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Translational Hermeneutics

2015

Translational Hermeneutics

Douglas Robinson
Pages 41-54
DOI: 10.5840/zeta-translational20153

Fourteen Principles of Translational Hermeneutics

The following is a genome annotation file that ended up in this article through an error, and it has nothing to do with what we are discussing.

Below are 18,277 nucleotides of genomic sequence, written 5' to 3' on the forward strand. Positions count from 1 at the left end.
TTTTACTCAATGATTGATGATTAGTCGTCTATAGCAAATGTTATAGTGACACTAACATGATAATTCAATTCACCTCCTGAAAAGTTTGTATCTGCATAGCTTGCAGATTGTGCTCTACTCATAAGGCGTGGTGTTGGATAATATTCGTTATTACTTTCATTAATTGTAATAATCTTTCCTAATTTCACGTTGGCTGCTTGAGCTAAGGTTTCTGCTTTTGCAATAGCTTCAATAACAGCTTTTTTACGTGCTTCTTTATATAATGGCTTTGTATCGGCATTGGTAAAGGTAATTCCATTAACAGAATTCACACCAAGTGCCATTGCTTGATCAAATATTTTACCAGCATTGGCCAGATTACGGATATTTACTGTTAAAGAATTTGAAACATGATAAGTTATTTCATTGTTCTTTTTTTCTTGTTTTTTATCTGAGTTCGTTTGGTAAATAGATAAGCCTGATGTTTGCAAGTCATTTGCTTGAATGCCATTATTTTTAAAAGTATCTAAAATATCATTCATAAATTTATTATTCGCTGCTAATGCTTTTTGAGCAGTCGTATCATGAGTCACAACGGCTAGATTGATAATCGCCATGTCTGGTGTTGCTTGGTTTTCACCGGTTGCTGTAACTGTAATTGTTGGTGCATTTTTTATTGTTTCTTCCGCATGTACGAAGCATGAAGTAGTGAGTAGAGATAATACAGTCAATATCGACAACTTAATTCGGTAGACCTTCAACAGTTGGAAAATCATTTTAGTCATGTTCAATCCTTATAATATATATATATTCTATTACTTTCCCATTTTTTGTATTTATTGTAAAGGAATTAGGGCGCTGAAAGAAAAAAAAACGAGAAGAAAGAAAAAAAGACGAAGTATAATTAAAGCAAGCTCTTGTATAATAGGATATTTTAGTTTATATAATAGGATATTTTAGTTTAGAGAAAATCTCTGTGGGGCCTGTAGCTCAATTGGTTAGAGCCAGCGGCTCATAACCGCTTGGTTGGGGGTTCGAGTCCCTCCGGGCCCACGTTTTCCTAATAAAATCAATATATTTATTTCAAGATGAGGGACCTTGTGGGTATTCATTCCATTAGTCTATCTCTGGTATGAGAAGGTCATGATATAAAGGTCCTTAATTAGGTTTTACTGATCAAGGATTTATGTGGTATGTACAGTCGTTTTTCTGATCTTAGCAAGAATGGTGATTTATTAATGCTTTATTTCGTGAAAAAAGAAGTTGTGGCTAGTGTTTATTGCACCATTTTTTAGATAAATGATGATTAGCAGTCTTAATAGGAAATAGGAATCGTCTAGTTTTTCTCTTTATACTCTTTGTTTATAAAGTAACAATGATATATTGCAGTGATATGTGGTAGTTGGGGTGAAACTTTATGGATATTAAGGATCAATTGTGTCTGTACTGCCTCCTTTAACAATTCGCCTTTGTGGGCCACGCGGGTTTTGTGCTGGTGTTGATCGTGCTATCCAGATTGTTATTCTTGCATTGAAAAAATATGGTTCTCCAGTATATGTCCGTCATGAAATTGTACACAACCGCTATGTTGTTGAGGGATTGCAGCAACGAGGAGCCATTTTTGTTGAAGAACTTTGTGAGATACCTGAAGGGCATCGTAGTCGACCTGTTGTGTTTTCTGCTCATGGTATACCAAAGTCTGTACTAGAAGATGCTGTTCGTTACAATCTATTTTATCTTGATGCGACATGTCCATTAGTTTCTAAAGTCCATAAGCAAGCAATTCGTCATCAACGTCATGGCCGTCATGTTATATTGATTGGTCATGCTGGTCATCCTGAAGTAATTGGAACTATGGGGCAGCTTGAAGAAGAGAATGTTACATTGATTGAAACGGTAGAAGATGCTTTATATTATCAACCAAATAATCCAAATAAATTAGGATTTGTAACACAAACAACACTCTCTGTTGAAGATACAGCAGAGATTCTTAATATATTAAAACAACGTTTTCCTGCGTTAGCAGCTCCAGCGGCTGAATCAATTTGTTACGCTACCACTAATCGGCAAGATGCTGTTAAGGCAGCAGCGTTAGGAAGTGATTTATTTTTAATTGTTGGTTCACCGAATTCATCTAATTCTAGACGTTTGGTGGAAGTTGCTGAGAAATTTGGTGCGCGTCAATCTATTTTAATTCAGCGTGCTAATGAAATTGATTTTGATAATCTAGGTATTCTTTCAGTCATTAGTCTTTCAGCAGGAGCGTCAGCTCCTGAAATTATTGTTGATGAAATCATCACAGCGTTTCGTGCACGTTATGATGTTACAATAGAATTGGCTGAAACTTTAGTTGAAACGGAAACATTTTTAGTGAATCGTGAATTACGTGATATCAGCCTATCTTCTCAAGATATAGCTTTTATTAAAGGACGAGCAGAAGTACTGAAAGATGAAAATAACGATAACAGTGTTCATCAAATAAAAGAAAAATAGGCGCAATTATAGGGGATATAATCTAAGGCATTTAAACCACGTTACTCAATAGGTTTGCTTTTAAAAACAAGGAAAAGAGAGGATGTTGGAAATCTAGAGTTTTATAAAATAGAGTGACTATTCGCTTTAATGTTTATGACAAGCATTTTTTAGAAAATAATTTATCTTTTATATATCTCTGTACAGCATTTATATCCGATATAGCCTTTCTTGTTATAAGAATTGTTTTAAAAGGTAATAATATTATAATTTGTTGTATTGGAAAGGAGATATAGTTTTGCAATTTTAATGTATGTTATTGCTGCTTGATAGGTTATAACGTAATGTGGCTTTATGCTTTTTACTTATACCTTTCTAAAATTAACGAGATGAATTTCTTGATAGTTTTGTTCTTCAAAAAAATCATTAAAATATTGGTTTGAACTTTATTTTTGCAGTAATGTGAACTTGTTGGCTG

Th is paper organizes the hermeneutical study of translation into fourteen principles, the fi rst six borrowed from a paper (in this volume) by Larisa Cercel, John Stanley, and Radegundis Stolze entitled “Hermeneutics as a Research Paradigm”: subjectivity (1), historicity (2), phenomenology (3), process (4), holism (5), and reflection (6). The next seven are a compilation of the author’s own research agenda “beyond” or “outside” classical hermeneutics, but arguably congruent with and supportive of a hermeneutical project: social constructivism (7), iterability (8), multiple subjectivities (9), dialogism (10), the double-bind (11), performativity (12), and rhetoric (13). Th e last (14) is somatics: It’s not enough to study how we interpret; we have to explore how we work in groups (almost always unconsciously) to regulate interpretation. Without social regulation, imperfect and incomplete as it is, incapable as it is of imposing robotic conformity on human communication, interpretation remains a subjective will o’ the wisp, an evanescent connectivity that is easily dismissed as sheer solipsistic fantasy.